"I'm not surprised you've not heard of it; only a few people have. I only found it when I was looking for something interesting to take my mind off things. Here-I'll show you." He walked towards the wall and stood in front of it with his eyes screwed up tight, muttering under his breath. For a minute, he reminded Molly of her little brother who used to do that kind of thing whenever he was thinking very hard, or at least trying to appear as if he was. This thought suddenly made her realise that she didn't know the boy's name. She hadn't seen him around at the feast, but from the tie he wore loosely hanging from his collar she thought he might be from Gryffindor. This piece of knowledge gave her the courage to ask, "What's your name?" even though he was a-boy.

It looked like Molly would have to wait for her answer however, as the wall in front of the boy was shifting, making some of the stones fade into wood and turning a jagged edge sticking out of the wall into a door handle. Molly stared, stunned, as a fully formed, actualdoor appeared in front of her.

"Come with me, this is nothing compared to what's inside," the boy grabbed her hand eagerly and made to open the door, but-

"Stop!" she shrieked. The sound echoed ominously throughout the corridor, rending the two children still as rabbits waiting to be attacked. The boy let go of her hand and eased himself away from her. He asked, gently, "What's wrong? I'm sorry if I did anything to upset you, but I thought you wanted to see the Room. It's a great place."

"I'm sure it is, but I just met you and I don't even know your name. My parents told me never to go with someone whose name I didn't know, and it doesn't seem right to go with you. I mean, you're a-," she started to lose her nerve as she came down to the real problem.

She started again, "I've just met a whole bunch of people and seen so much of the castle already and almost wet the bed on the first night here-and anyway, I've never had a friend who was a-well, someone like you," Molly rambled, still failing to come down to the real reason for her agitation.

The boy nodded and held out his hand. "You're right, I'm sorry I hadn't introduced myself earlier. It's just that the excitement of the Room...I'm Arthur, but everyone except my parents calls me Artie. I think it's a bit childish, to be honest, but I've never managed to out-grow it."

Molly started at his outstretched hand and shook it hesitantly. She was unused to this level of formality, but thought that as long as he had started it she would follow his lead. "I'm Molly. It's very nice to meet you, Arthur."

"I could say the same to you," he replied, attempting to say it smoothly. Then he saw the flaw in his statement which most adults fail to notice. "Well, I could say all of that 'cept the 'I'm Molly' bit," he laughed nervously, "My name isn't Molly. That's your name."

"I know."

Molly could feel herself warming to the awkward boy in front of her. Maybe he could actually be her friend, even though he was a boy. Maybe, but it would probably take of a lot of time to get used to such a weird friendship.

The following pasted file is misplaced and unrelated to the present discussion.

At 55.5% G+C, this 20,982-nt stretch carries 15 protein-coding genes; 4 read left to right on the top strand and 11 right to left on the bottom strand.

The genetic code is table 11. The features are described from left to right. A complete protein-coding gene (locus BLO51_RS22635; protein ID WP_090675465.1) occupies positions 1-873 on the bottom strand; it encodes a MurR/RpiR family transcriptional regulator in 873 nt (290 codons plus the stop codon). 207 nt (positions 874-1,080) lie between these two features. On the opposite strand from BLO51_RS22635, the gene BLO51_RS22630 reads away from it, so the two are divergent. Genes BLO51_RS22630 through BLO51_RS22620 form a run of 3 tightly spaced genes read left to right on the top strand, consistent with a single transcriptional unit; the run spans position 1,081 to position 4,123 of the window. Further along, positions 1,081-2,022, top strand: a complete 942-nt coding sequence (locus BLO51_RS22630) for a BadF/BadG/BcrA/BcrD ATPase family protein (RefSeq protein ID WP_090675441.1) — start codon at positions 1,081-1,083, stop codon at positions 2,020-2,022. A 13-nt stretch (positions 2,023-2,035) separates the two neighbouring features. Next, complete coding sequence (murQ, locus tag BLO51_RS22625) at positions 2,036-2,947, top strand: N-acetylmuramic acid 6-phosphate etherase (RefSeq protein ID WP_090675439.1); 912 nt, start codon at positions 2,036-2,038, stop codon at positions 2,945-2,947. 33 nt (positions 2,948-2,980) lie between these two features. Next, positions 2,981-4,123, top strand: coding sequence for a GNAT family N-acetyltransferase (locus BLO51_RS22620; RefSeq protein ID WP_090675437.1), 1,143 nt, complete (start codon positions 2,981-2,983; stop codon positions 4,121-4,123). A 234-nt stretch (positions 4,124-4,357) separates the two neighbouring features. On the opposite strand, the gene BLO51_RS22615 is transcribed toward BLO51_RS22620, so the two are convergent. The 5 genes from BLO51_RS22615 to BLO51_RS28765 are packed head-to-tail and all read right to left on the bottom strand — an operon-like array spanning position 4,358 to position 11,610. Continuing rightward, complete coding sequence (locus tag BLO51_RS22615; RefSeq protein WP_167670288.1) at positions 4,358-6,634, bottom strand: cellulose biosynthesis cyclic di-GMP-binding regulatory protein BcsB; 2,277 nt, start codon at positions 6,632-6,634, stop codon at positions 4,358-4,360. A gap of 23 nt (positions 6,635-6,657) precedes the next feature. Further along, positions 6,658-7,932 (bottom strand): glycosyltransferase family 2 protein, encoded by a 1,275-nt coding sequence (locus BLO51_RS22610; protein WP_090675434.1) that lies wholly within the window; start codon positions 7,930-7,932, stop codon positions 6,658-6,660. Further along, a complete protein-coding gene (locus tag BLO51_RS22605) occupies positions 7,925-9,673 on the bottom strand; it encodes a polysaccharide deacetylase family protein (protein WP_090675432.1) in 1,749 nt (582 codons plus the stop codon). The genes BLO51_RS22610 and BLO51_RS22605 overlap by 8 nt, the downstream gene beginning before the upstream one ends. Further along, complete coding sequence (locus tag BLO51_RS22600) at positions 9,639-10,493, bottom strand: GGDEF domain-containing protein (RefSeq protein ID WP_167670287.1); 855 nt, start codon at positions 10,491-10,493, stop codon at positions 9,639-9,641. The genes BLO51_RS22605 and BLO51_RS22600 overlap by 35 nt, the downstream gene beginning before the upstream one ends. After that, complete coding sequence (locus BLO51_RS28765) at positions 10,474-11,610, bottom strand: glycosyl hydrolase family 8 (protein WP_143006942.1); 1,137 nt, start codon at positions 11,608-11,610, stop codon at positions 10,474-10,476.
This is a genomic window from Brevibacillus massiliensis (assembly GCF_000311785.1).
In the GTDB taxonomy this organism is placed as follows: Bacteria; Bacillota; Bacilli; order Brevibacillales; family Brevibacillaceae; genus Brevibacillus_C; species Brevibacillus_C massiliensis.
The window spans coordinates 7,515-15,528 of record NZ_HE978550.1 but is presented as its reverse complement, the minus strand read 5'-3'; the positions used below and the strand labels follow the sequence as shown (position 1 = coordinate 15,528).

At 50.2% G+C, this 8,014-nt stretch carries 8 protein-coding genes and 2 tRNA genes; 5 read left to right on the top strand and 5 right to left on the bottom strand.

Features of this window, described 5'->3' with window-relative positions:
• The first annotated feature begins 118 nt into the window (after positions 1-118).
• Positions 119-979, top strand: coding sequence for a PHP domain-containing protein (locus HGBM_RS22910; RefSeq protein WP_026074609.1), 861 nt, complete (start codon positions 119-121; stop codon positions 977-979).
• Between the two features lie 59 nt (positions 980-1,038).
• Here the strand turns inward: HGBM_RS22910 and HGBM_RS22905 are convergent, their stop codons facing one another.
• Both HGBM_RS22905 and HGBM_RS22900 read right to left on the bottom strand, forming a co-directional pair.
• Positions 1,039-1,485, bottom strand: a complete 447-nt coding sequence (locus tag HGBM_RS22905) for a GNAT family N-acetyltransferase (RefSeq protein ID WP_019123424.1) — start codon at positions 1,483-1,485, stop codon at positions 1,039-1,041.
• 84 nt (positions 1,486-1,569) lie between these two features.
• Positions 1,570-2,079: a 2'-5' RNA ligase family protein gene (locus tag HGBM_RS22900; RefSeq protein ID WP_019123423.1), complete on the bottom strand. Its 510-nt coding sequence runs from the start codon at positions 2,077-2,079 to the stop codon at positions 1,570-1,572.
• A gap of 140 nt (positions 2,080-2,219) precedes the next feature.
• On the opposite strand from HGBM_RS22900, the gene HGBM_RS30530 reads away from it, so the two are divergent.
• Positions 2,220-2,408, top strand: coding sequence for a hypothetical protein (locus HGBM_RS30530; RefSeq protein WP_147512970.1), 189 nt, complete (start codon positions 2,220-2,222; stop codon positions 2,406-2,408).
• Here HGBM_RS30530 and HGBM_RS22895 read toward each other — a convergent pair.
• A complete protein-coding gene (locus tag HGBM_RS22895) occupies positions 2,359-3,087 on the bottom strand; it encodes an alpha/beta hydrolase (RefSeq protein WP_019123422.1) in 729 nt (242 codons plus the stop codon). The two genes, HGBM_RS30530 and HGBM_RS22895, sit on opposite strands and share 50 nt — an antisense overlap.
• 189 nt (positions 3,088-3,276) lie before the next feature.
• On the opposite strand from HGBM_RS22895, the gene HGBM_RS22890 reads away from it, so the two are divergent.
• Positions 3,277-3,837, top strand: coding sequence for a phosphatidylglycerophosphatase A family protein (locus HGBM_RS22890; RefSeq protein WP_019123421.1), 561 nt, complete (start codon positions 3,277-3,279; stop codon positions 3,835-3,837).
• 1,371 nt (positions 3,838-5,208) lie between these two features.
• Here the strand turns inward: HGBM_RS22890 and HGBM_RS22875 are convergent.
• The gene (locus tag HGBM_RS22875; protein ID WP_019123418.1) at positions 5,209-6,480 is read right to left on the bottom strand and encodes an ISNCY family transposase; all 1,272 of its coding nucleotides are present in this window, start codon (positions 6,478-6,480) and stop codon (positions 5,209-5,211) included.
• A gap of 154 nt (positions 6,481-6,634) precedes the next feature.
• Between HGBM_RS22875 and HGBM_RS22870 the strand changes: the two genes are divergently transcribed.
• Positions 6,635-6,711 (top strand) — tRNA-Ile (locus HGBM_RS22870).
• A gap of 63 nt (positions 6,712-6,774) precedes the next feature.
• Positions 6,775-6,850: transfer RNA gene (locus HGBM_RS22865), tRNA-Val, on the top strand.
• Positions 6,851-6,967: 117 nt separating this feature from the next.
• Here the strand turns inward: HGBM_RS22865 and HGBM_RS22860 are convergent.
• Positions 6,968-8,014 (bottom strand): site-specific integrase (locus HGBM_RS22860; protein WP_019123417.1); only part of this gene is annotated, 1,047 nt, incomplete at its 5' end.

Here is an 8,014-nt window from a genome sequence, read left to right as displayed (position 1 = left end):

"Would you, ah, like to go inside now? I promise you the Room's worth it all."Arthur moved his hand in a sweeping gesture towards the door as if ushering her inside. He eagerly put his hand on the doorknob and looked back at her with great glee on his face. "Ready?"

"Sure, but I don't understand how this works. How did the door get here? What happened to the bathroom that was here before? What's inside?"

"To answer your questions-I don't know, what bathroom?, and you'll see in a minute. Respectively." Without further ado he let his impatience take a hold of him; he swung open the door.

Molly almost fainted when she saw what was inside. This was all too much for one day. She let her hand be taken by Arthur, still too busy staring at what was inside the room to really notice him, and walked inside. When the two children had come through, the door swung shut and the corridor was silent once more.


Inside the magical room (surely this castle isn't really so big as to be able to fit everything in?) Arthur was already busy, walking quickly towards one of the great towering stacks and dragging Molly behind him.

He came to a particularly colourful section of rubbish and said proudly, "This is all mine. I managed to get all of it from different parts of the Room, and let me tell you, some of those things weren't easy to get out. Look at this," he picked up an assortment of twisted metal wires made into the shape of a bird-of-prey. "I had to get this old beauty out from under a stack of mouldy books. It was right at the back of them and I could only see it because one of the books had rotted right through. It was disgusting, but I managed to get it out!" He proffered it to Molly, who shrank away from the bird as if it might attack her.

"No, thank you. I'm trying not to get my robes dirty before I even start classes," she said, but upon seeing his look of disappointment, continued. "-but I'd love to know more about that-that thingy over there."

The fervour returned to Arthur's eyes as he scrambled to complete her request. When he saw what she was pointing to, he lost some of his enthusiasm and replied nonchalantly, "Oh, that's nothing. It isn't even mine; it must have fallen from some shelf or other during the holidays."